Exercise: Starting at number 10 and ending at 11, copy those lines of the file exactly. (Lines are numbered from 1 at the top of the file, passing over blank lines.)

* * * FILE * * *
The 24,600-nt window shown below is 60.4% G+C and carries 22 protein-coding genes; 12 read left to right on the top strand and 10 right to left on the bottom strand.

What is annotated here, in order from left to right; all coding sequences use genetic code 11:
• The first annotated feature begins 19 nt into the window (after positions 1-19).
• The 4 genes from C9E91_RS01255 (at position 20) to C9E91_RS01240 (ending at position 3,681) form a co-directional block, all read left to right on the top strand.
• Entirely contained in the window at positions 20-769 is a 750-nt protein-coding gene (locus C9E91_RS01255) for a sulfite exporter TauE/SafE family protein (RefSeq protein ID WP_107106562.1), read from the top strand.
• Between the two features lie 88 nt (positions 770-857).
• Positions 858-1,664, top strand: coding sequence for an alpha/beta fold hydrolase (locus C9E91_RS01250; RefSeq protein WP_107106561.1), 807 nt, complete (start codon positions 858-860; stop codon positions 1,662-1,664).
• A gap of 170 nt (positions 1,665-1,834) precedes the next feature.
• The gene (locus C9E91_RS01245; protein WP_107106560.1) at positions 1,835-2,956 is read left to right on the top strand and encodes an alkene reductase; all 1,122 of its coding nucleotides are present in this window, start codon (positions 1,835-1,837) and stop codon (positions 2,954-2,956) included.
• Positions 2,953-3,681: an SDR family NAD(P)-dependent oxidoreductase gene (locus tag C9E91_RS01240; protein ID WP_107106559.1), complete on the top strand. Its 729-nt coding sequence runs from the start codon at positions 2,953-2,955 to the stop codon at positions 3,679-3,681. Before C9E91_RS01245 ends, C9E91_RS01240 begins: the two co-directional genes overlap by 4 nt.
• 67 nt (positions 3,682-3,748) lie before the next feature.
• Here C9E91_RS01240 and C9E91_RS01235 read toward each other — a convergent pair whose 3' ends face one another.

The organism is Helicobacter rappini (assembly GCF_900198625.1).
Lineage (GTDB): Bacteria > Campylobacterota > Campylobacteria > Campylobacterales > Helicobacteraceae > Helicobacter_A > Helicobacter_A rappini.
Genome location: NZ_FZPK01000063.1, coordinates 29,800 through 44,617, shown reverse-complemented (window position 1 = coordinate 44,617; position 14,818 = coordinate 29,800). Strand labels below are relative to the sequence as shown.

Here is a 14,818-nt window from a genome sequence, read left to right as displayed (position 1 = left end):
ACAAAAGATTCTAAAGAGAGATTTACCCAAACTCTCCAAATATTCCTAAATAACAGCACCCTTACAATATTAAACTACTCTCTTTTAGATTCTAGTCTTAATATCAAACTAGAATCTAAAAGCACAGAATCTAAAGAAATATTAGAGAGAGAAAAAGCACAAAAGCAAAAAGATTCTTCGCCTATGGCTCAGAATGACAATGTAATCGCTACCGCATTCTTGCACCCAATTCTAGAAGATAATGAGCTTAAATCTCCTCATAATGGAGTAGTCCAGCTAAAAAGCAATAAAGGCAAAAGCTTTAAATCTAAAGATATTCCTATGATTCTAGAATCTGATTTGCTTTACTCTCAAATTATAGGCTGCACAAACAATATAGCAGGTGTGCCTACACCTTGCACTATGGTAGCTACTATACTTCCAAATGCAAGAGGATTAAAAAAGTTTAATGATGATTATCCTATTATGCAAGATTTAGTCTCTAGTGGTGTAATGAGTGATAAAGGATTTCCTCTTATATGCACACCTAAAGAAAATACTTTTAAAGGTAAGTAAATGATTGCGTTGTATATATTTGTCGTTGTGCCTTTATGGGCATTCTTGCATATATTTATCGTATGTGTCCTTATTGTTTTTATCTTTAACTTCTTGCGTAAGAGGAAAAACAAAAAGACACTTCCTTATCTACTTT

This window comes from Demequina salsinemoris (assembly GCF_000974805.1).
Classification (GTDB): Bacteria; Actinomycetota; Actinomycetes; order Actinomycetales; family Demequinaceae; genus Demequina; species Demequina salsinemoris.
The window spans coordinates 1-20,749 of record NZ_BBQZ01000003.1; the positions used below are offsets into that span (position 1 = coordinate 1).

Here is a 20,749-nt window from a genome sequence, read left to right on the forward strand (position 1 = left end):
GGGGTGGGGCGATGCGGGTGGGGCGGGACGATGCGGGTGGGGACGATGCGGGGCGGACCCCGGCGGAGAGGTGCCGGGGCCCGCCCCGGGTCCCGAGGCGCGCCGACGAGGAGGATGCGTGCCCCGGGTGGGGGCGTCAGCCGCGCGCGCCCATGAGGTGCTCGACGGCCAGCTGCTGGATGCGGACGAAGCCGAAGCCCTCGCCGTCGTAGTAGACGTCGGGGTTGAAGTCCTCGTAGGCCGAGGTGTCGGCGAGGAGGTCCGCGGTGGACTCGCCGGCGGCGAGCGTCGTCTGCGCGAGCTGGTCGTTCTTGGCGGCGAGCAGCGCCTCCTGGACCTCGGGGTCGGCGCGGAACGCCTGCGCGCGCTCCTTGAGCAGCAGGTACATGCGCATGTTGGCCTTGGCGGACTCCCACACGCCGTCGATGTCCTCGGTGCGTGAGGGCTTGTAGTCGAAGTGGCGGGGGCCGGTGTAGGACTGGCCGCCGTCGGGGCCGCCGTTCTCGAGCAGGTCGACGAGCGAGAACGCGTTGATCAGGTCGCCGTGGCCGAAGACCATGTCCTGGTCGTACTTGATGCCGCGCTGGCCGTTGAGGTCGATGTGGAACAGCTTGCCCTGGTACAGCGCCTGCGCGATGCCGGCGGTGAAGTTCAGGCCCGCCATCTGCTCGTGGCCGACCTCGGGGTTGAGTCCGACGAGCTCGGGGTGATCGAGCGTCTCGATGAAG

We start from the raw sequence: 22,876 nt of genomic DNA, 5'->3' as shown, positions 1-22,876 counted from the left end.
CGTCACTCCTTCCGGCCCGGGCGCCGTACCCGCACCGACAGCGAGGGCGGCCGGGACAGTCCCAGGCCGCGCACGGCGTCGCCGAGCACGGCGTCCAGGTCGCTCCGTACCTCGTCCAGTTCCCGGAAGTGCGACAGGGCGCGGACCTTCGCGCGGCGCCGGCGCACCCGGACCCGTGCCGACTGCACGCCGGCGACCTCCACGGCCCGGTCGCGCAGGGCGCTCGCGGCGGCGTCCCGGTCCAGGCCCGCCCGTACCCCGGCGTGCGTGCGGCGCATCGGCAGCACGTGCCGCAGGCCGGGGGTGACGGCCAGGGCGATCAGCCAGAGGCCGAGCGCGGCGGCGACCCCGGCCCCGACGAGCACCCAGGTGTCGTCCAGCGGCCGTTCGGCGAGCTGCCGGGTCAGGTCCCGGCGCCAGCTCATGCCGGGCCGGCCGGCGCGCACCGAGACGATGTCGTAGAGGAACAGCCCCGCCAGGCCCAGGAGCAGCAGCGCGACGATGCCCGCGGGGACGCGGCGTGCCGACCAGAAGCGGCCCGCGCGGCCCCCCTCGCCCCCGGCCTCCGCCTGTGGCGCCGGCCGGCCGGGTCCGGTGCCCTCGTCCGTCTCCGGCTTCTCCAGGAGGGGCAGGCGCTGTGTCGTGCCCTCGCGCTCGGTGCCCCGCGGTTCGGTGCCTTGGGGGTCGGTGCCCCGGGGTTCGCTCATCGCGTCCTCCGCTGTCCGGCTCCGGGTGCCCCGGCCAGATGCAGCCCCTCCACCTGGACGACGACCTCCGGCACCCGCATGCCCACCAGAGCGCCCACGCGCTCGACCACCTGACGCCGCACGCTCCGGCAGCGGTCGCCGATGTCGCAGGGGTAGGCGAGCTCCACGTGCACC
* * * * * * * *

• Positions 2,953-3,681: an SDR family NAD(P)-dependent oxidoreductase gene (locus tag C9E91_RS01240; protein ID WP_107106559.1), complete on the top strand. Its 729-nt coding sequence runs from the start codon at positions 2,953-2,955 to the stop codon at positions 3,679-3,681. Before C9E91_RS01245 ends, C9E91_RS01240 begins: the two co-directional genes overlap by 4 nt.
• 67 nt (positions 3,682-3,748) lie before the next feature.